Food prices soar as minister slammed for ‘out of touch’ comments
The British Retail Consortium (BRC) said food inflation accelerated to 3.5% in April, up from 3.3% in March.
This is above the 12- and six-month average price growth rates of 1.3% and 2.6%, respectively and is the highest food inflation rate since March 2013.
The figures are from the British Retail Consortium-NielsenIQ price index which also showed that shop price annual inflation accelerated to 2.7% in April, up from 2.1% in March.
The figures were released on the same day George Eustice, the environment secretary, told vulnerable households to buy value brands if they struggled to afford food.
He told Sky News: “Generally speaking, what people find is by going for some of the value brands rather than own-branded products – they can actually contain and manage their household budget.”
Eustice’s comments were branded ‘out of touch’ by critics and heavily criticised on social media.
The BRC reported that non-food inflation accelerated to 2.2% in April, up from 1.5% in March. This is above the 12- and six-month average price decrease of 0.1% and increase of 0.9% respectively, and marks the highest rate of inflation since the data series began in 2006.
Fresh food inflation decelerated in April to 3.4%, down from 3.5% in March. However, this is still above the 12- and six-month average price growth rates of 1.2% and 2.9%, respectively.
Helen Dickinson OBE, chief executive of the British Retail Consortium, said: “The impact of rising energy prices and the conflict in Ukraine continued to feed through into April’s retail prices. Non-food products, particularly furniture, electricals and books, have seen the highest rate of inflation since records began. This has been exacerbated by disruption at the world’s largest seaport, following Shanghai’s recent lockdown. Food prices continued to rise, though fresh food inflation slowed as fierce competition between supermarkets resisted price hikes on many everyday essentials.”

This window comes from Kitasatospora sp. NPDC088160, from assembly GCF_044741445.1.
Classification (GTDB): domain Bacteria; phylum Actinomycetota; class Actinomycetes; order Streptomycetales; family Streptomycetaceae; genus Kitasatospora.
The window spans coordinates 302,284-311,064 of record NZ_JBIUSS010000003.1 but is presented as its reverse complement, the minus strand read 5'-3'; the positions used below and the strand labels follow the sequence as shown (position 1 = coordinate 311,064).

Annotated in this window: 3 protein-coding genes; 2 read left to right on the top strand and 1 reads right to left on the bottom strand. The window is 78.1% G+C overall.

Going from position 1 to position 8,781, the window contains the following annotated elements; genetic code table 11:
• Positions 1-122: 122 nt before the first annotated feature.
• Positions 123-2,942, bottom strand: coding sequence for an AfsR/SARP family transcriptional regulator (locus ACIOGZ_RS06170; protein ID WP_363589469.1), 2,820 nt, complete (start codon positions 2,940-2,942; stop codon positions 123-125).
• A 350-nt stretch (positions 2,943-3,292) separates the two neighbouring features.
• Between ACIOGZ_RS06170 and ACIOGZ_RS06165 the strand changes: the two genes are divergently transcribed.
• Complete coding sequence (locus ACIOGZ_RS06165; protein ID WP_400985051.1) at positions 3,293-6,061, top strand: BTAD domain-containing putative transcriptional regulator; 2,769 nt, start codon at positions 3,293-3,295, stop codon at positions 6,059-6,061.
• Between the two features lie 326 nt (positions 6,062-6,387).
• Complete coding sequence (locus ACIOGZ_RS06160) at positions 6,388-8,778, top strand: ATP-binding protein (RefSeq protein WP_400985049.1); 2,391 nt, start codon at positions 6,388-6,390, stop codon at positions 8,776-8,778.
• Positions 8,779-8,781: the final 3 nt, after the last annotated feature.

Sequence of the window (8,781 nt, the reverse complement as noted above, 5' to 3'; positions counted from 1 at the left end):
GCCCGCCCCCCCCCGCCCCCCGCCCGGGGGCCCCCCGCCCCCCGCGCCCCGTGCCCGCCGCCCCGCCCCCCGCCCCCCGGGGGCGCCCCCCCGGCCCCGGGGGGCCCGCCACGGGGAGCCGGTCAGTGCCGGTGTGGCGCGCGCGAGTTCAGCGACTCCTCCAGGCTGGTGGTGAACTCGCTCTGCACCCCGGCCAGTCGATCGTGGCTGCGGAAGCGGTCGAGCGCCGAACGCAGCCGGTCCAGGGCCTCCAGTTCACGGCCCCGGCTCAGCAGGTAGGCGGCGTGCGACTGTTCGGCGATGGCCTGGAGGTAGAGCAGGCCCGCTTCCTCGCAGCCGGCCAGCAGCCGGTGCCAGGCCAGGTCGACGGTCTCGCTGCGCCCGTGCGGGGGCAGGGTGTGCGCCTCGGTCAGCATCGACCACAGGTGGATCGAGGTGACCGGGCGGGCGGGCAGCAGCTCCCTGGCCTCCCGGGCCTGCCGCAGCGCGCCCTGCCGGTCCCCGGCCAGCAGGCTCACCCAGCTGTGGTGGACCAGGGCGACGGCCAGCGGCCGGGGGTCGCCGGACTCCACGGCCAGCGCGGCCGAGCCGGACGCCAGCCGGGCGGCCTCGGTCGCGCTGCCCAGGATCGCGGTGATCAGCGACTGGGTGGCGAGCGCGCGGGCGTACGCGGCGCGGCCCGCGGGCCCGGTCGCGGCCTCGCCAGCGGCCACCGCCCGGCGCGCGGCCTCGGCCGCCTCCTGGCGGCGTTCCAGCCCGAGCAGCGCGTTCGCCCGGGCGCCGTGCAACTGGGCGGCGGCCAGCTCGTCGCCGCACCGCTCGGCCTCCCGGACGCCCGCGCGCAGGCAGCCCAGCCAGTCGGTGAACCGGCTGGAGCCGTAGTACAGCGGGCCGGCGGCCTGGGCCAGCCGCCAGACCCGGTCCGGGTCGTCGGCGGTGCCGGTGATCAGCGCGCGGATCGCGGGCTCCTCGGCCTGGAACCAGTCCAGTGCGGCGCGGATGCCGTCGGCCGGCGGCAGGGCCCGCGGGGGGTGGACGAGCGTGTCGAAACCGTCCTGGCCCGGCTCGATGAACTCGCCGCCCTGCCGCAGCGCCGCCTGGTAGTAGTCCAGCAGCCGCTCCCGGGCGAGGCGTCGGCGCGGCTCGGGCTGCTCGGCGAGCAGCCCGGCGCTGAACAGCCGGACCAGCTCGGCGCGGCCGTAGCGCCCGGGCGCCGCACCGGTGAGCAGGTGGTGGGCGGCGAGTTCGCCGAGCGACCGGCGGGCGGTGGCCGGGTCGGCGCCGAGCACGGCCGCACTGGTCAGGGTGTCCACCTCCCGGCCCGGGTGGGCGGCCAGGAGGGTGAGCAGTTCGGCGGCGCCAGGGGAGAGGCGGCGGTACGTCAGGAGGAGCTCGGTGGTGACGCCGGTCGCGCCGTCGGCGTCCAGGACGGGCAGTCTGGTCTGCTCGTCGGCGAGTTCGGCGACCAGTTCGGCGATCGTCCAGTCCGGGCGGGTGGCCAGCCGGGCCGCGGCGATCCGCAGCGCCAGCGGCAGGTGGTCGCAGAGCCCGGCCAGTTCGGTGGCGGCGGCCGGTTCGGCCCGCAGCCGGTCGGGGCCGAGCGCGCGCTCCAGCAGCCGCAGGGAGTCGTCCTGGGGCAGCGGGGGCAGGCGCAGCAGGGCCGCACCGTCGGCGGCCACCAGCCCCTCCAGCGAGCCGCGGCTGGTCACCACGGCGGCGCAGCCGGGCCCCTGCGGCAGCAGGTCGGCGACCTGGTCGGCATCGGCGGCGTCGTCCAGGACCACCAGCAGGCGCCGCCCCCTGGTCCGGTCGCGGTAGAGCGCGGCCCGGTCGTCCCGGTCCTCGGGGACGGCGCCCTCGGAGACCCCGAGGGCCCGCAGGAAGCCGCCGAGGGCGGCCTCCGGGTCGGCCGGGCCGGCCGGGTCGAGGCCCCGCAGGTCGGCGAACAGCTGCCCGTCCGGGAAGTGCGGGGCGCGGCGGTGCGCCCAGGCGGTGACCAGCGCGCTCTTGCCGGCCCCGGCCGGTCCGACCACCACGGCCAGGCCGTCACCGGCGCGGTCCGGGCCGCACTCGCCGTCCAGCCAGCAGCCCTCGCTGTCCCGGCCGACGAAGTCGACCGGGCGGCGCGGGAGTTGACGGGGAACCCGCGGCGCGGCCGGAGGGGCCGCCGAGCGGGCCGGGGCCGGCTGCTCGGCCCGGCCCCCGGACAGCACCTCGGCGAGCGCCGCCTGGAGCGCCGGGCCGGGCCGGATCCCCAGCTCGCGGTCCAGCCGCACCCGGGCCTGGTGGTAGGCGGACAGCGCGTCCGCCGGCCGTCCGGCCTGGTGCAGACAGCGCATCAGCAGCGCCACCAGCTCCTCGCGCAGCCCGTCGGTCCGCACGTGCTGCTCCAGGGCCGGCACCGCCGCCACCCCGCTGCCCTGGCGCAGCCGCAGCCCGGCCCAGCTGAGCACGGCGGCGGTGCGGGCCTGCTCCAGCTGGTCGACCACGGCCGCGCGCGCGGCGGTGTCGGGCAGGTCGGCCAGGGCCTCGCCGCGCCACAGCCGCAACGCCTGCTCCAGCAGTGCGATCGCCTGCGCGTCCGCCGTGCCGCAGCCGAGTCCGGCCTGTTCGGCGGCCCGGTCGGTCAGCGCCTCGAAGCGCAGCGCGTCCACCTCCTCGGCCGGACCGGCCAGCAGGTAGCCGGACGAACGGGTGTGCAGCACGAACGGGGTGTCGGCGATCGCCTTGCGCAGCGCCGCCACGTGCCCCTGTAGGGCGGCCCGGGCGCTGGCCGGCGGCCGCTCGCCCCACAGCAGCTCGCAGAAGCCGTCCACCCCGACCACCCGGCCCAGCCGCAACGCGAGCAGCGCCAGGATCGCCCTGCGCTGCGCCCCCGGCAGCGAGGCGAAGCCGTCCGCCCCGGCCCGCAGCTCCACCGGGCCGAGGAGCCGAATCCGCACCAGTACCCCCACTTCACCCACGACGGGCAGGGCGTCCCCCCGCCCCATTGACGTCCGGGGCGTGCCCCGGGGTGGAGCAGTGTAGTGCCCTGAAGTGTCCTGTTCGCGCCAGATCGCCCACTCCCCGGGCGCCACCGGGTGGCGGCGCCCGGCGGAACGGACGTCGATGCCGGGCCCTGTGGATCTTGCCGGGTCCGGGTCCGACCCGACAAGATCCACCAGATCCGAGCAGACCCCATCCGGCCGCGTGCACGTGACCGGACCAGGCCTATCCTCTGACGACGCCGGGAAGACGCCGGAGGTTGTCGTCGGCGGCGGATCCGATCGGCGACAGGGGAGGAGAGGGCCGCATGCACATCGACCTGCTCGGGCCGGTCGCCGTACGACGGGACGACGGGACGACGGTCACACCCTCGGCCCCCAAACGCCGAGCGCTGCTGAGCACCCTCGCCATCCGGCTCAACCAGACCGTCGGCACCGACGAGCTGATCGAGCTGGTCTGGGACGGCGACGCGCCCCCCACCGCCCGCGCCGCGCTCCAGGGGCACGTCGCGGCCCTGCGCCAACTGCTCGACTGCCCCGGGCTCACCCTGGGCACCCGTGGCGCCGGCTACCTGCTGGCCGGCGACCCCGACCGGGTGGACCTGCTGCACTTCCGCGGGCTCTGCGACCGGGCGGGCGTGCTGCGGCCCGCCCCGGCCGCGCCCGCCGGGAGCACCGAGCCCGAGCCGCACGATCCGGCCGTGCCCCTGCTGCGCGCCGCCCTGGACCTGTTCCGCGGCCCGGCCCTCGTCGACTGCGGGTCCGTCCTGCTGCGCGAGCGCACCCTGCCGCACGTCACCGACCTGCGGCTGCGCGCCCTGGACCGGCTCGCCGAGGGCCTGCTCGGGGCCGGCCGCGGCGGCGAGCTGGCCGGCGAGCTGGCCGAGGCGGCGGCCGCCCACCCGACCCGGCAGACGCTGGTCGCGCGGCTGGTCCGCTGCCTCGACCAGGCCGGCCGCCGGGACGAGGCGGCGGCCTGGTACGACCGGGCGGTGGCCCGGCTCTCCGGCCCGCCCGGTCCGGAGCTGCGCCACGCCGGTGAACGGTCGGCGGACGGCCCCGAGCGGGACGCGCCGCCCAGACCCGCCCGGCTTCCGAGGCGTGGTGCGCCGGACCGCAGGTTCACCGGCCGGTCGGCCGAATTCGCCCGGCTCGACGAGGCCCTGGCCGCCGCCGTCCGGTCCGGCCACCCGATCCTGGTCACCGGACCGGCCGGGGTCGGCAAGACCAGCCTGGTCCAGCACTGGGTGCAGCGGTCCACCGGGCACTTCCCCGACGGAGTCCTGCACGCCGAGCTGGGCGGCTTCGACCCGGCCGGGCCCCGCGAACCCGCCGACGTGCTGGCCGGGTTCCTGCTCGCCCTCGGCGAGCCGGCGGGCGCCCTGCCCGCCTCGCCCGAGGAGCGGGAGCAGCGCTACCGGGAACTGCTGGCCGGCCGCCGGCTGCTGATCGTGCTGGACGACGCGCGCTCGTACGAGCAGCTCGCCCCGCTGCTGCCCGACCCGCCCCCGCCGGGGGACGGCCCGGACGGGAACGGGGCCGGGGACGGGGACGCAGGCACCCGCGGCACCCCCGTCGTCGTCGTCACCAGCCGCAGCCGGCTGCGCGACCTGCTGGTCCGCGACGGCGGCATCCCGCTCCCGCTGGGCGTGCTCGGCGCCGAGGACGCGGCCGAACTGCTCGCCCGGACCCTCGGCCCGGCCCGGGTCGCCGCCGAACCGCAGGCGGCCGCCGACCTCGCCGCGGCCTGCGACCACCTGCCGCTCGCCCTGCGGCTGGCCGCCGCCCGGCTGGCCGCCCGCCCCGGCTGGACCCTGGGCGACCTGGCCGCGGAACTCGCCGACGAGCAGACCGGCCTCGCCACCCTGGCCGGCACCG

“Global food prices have reached record highs, seeing a 13% rise on last month alone, and even higher for cooking oils and cereals. As these costs filter through the supply chain, they will place further upward pressure on UK food prices in the coming months. Retailers will continue to do all they can to keep prices down and deliver value for their customers by limiting price rises and expanding their value ranges, but this will put pressure on them to find cost-savings elsewhere. Unfortunately, customers should brace themselves for further price rises and a bumpy road ahead.”
Mike Watkins, head of retailer and business insight at NielsenIQ, said:
“Inflation shows no signs of abating and the increase in non-food prices is an extra challenge for the high street as fragile consumer confidence and rising living costs are likely to negatively affect consumer spending. With food retailing no longer immune to these pressures, supermarkets are reacting by cutting the prices of some everyday grocery products including private label to help limit shop price inflation.”